Build it and They Will Come

What did we just do?  Such a whirlwind of preparation, organization, socialization, libation, etc. –where does it lead?  To confirmation, validation, substantiation and authentication?  Perhaps.  If we pay attention.

Max Ernst—A picture is not thought out and settled beforehand; while it is being done it changes as one’s thoughts change.  And when it is finished it still goes on changing, according to the state of mind of whoever is looking at it.  A picture lives a life like a living creature, undergoing the changes imposed on us by our life from day to day. That is natural enough, as the picture only lives through the person who is looking at it.

The emergence of an image in art-making is “not thought out and settled beforehand”. It’s a conversation.  One move responds to the previous move, influenced by the light, or the music, or the way a tube of color finds itself in your hand, or even a spill on the page.  Then the act of selecting works to exhibit, deciding if they are what you want them to be, setting them apart with mat and frame, etc., then seeing them in context with other people’s work tells its own tale.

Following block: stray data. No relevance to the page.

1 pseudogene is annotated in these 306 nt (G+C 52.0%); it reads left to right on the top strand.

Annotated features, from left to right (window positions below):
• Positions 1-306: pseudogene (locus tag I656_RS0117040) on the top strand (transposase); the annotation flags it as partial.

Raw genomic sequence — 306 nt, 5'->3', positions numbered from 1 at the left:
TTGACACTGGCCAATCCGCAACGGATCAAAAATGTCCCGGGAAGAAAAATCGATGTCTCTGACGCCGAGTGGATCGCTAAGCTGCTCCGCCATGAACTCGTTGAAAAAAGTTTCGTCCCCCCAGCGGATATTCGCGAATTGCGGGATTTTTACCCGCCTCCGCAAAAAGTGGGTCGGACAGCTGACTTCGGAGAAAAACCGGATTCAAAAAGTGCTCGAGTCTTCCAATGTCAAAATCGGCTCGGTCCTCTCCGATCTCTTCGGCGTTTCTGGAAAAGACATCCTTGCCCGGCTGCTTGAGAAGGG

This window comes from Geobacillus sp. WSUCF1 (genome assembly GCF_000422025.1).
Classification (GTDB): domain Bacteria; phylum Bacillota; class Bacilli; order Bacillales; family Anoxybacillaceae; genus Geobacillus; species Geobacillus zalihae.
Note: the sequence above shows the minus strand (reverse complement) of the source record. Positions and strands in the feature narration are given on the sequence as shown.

We live out loud in that conversation. When we give it an audience we allow for an exchange, for new perceptions and perspectives. Then it becomes a seed for new work, new ideas, a new conversation. How great is that?

On and onand on—next stop– an exercise to limber the imagination.  We’re going to work from changing slides–fresh paper, any medium (including collage, if desired).

Reflections on the process of exhibition are valuable.  So if you have thoughts during the week, please bring them to share.

This is an excerpt of what Gordon found on the net and wrote in the Caring Bridge last night.  It’s worth a read:

In Henry James’s short story “The Middle Years,” the main character, Dencombe, offers a summation of his life:

We work in the dark—we do what we can—we give what we have. Our doubt is our passion and our passion is our task. The rest is the madness of art.

Brian Morton burrows into the passage:

Let’s listen again to Dencombe: “Our doubt is our passion and our passion is our task.” I love the fact that he uses the word “passion” and the word “task” in the same sentence—the one so exalted, the other so commonplace.

More than this, I love that he equates them. Our passion is our task. To follow the calling of art, to keep faith with it, to continue with your daily labors despite the frustrations, the distractions, and the other varieties of madness that will inevitably beset you—all this requires passion, but it also requires something else, something more down-to-earth. Call it steeliness. Call it persistence. Call it tenacity. Call it resilience. Call it devotion. Indeed.

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